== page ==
The Mach-E GT Performance Edition’s thundering straight-line performance is undeniably impressive, but the rest of its dynamics are a little less remarkable, mostly because this fast, fun filly weighs a couple grocery bags shy of 5,000 pounds. For all the benefits EVs offer, lightness ain’t one of them. Still, despite its considerable heft, this SUV drives well. The standard magnetic dampers provide a ride that is mostly smooth, well controlled and vastly superior to Mach-E’s not fitted with such fancy shock absorbers. Lesser models feel surprisingly bouncy and busy, even on smooth roads.
Noticeably changing the Mach-E’s character, three driving modes are included. Whisper is the smoothest and quietest, providing a serene, comfortable experience. Engage is for normal use and strikes a nice balance between the extremes. Finally, Unbridled appreciably increases the accelerator pedal responsiveness, plus it firms up the suspension and handling. This vehicle’s steering is precise enough and nicely weighted, especially in Unbridled mode, though there’s almost no road feel, which is not uncommon these days.
Driven carefully with the one-pedal mode engaged, you almost never have to use this SUV’s brakes, which, on the plus side, feel completely natural as they transition from regenerative to friction braking. Driven in anger, however, the stopping performance is strong, enough to keep the vehicle’s 2.5 tons in check. Compared to regular GT models, the Performance Edition has slightly larger front rotors and swanky red calipers. Overall, the Mach-E’s driving experience is engaging, even if it feels a bit synthesized, again, very point and shoot.
Inside, the Performance Edition features nicely bolstered front seats that are both more supportive and comfortable that what you get in regular Mach-E’s. They hold you in place without being overly aggressive. The second-row bench seat is adult-friendly, too, able to accommodate a pair of 6-foot-tall passengers with ease.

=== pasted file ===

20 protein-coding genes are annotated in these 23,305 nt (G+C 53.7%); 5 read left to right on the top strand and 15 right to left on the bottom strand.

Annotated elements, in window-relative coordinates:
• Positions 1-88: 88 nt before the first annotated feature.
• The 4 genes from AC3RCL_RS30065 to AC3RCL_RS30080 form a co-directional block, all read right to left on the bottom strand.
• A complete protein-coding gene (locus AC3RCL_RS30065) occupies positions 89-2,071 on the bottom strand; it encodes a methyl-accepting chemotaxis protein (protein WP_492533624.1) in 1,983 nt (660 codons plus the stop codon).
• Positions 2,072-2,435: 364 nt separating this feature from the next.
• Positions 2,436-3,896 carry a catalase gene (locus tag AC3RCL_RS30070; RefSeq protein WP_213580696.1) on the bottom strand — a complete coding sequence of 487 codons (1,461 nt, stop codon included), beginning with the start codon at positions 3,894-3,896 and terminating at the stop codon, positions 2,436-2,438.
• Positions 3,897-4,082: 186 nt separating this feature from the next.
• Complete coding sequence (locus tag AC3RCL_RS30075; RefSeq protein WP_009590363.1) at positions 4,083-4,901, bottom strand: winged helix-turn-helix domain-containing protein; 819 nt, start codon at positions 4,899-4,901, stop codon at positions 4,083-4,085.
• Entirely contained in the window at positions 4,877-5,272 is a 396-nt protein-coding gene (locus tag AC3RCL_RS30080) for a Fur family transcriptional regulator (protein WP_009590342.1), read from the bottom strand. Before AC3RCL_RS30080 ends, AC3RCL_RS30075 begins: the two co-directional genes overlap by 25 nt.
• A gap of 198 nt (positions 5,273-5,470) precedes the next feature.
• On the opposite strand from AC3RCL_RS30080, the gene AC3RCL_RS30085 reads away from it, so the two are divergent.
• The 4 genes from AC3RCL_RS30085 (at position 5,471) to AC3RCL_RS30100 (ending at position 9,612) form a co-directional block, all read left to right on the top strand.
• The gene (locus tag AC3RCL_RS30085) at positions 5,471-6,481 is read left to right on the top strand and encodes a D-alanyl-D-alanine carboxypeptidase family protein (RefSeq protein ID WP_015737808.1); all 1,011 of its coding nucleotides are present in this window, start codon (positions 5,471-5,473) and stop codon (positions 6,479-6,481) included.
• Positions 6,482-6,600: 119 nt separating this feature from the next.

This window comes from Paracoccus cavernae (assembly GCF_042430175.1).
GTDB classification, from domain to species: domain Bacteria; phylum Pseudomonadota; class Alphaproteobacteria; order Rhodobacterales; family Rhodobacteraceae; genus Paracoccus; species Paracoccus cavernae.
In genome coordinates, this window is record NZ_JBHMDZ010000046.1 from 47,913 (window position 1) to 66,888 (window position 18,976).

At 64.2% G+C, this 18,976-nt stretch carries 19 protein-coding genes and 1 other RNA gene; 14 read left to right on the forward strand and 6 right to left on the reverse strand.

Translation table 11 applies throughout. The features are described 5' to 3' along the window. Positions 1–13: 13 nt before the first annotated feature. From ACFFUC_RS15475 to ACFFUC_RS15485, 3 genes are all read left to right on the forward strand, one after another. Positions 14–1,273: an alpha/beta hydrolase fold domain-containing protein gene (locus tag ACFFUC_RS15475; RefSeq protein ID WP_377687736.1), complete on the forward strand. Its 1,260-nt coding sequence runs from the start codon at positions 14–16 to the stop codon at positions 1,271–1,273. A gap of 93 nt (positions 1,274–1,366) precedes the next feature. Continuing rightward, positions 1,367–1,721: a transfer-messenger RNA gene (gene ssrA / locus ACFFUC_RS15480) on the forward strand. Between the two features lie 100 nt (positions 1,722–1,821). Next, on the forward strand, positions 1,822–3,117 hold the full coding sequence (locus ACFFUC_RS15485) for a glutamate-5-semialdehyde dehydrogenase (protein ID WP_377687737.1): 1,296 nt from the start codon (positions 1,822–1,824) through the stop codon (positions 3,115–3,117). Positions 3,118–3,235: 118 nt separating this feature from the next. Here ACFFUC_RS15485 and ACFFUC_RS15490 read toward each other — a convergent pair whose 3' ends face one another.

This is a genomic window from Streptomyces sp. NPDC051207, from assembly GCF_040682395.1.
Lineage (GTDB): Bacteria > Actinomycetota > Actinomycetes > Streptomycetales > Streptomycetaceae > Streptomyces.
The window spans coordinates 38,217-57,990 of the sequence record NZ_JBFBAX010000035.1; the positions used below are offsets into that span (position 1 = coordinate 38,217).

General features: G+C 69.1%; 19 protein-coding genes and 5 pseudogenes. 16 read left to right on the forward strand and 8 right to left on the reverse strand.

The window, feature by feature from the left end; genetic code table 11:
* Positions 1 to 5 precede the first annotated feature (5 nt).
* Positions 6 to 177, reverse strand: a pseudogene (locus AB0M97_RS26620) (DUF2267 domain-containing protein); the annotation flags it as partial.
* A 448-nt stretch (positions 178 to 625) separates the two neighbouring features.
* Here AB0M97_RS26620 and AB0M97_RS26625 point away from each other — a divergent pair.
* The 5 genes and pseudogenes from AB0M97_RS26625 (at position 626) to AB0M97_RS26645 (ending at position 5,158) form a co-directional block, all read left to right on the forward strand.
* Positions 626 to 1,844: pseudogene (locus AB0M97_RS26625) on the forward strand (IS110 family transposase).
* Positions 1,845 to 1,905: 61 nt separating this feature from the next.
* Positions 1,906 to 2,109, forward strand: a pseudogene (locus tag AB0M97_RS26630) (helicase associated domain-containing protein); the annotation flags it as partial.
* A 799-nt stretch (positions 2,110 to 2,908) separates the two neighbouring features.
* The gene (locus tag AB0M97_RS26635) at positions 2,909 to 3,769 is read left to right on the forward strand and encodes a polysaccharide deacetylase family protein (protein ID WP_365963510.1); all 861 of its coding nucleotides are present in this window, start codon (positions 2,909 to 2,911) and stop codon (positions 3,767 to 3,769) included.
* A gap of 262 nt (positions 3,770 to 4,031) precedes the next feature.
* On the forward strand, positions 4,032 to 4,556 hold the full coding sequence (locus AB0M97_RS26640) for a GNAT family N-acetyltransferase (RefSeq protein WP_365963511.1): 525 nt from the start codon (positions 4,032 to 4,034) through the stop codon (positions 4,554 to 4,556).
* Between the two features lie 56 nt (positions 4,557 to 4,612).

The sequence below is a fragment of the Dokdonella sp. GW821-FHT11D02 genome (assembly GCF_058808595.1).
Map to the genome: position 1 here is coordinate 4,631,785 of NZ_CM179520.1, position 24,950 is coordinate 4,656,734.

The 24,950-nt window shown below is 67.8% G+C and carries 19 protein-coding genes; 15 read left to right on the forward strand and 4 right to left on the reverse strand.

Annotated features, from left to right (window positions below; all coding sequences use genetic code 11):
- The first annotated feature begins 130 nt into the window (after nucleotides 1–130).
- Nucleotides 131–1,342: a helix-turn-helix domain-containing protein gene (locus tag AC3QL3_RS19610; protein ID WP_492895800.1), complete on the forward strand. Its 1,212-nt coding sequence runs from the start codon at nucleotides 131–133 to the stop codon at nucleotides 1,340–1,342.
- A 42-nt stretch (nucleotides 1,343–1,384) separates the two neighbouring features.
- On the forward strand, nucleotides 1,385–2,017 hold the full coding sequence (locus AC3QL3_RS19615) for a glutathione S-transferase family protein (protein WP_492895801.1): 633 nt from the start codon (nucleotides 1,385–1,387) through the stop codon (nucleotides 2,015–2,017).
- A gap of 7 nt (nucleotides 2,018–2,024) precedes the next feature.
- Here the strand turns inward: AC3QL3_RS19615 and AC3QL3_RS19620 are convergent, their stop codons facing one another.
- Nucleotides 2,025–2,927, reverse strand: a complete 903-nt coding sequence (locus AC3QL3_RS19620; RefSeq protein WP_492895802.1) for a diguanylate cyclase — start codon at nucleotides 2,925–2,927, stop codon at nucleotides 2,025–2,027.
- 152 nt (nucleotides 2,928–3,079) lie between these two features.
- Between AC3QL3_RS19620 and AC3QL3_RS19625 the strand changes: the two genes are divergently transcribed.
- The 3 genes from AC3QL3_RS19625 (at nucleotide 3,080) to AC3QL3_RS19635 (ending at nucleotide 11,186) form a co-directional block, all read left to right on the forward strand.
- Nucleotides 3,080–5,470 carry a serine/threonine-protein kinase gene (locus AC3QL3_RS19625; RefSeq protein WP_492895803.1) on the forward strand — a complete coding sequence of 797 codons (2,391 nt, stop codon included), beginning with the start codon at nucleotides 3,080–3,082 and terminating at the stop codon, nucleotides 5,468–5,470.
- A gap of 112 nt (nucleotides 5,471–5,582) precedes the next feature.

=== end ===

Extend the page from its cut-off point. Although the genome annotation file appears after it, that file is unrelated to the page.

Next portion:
Not only does it haul ass and comfortably accommodate adults, the Mach-E GT Performance Edition is a versatile schlepper as well. It has 26.6 cubic feet of cargo space behind the second-row seat. The roof height is a little low, definitely more hatchback than SUV, but when you fold the 60/40-split backrest down that figure swells to a whisker shy of 60 cubes, an impressive amount. Beyond that, the spacious front trunk gives you another 4.7 cubic feet to fill with life’s myriad sundries. In comparison, the ID.4 and Ioniq 5 offer remarkably similar amounts of interior storage space.
The rest of this Mustang’s cabin is entirely pleasant. The ActiveX imitation leather feels good and the seats’ suede-like Miko inserts help keep your backside planted. Soft materials are used where they count, like on the door panels and center console, though much of the dashboard is made of hard plastic. Fortunately, this material feels sturdy and looks premium thanks to its matte finish and interesting diamond pattern.